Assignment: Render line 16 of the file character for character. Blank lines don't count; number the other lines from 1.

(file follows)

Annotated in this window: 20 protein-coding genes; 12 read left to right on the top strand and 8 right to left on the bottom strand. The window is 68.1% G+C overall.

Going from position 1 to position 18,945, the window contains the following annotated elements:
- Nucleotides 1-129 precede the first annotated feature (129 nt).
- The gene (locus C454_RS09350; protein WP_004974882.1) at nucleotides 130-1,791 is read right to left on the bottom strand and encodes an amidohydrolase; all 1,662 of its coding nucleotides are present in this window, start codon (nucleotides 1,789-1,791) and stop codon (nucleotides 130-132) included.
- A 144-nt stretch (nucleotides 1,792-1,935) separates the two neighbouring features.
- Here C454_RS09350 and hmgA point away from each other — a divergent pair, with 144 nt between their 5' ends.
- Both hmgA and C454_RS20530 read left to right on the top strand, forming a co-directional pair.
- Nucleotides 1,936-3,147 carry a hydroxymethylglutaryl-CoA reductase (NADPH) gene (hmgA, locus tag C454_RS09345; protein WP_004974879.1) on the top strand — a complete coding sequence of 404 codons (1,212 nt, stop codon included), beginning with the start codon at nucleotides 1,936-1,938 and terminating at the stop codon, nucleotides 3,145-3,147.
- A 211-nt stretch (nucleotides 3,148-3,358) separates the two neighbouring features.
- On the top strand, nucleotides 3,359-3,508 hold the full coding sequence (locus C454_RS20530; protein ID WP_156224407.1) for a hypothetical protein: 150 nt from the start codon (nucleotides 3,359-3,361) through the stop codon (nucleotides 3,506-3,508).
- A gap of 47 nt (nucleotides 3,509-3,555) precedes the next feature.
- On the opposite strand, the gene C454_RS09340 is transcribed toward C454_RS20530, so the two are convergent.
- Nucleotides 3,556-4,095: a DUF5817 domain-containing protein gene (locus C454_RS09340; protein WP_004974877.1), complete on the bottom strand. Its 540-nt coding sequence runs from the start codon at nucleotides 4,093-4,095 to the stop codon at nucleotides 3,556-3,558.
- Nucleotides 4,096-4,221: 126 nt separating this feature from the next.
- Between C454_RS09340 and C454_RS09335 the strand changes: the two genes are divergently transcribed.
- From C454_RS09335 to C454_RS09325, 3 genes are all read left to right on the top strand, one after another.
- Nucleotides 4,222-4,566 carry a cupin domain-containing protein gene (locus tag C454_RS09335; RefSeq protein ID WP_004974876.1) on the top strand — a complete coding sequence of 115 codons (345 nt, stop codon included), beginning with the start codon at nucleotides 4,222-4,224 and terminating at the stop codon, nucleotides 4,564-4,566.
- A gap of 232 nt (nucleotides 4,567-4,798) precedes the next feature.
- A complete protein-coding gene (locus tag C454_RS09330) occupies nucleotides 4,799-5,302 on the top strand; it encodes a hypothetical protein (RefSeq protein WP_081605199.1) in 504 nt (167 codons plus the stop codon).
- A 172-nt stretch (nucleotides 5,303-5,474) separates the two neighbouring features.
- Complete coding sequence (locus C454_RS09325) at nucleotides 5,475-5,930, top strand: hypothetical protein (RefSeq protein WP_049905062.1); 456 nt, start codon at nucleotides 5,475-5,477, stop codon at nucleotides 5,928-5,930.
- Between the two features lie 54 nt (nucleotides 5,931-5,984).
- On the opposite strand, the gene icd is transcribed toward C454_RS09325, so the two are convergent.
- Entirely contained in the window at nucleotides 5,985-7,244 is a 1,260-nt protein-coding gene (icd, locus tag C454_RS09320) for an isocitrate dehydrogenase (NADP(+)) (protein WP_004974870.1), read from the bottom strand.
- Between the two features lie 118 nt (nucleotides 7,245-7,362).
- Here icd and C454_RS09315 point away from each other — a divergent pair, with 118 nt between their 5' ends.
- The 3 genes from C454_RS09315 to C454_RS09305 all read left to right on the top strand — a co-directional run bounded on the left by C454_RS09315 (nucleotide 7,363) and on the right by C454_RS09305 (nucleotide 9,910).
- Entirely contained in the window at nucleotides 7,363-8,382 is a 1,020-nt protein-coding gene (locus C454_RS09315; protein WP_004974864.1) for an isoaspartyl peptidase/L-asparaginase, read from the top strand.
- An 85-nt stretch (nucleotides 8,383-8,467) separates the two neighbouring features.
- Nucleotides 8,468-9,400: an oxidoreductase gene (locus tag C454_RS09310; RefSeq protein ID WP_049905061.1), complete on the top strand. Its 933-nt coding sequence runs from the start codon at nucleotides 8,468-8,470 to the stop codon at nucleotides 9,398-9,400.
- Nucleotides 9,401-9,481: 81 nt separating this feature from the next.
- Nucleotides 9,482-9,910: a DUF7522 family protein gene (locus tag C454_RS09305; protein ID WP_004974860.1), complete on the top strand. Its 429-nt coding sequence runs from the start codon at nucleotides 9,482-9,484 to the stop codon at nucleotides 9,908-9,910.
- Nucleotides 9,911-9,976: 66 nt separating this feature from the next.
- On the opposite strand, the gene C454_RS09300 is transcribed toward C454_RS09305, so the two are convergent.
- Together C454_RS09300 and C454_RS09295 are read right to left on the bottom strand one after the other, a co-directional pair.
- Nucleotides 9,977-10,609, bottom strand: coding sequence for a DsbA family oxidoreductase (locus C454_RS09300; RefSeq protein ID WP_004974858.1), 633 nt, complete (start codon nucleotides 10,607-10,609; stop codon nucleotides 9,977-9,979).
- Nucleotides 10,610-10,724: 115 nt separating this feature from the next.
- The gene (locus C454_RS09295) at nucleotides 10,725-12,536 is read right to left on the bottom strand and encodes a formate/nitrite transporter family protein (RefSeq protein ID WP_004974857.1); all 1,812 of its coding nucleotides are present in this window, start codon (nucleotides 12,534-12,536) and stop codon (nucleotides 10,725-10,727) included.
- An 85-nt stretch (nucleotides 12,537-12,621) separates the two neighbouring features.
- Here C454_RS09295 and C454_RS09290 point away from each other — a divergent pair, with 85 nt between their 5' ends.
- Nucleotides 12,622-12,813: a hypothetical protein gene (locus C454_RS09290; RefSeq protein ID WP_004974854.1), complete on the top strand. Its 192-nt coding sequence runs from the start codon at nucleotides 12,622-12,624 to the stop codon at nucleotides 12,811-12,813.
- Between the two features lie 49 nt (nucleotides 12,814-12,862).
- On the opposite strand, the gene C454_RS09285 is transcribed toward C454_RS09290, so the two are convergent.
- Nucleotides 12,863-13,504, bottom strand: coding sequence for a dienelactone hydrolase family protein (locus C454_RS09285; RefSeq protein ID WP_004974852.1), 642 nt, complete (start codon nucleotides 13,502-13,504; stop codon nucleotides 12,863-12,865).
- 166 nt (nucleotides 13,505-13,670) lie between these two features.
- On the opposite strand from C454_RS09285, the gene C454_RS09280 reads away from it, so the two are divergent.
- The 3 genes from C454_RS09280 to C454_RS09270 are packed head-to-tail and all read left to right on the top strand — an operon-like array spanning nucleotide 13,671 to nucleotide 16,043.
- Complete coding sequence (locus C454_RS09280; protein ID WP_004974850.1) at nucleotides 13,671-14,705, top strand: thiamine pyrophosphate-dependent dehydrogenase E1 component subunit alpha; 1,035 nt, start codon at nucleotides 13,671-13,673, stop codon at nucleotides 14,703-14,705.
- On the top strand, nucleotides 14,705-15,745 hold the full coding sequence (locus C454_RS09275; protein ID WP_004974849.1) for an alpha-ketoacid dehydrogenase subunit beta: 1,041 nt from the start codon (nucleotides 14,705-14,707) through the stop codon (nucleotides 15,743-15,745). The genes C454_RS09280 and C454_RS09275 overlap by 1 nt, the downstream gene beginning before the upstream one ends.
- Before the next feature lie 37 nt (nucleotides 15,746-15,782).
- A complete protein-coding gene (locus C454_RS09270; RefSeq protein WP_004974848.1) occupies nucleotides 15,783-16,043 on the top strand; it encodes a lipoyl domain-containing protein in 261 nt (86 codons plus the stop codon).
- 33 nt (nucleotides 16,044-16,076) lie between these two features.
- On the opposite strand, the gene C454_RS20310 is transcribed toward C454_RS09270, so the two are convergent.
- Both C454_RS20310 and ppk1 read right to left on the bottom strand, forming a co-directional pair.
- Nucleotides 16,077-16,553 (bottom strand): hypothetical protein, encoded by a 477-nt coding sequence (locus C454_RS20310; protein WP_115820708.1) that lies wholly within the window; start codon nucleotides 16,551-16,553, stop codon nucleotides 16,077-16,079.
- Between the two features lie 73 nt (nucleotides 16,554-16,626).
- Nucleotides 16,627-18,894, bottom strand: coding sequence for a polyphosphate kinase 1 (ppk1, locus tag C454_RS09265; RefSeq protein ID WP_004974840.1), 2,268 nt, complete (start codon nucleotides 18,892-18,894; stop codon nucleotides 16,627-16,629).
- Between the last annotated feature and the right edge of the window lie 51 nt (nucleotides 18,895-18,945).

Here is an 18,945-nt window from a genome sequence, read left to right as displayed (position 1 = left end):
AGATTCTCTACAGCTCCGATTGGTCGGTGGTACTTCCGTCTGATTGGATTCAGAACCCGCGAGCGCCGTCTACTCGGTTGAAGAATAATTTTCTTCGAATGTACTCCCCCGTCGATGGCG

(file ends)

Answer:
- From C454_RS09335 to C454_RS09325, 3 genes are all read left to right on the top strand, one after another.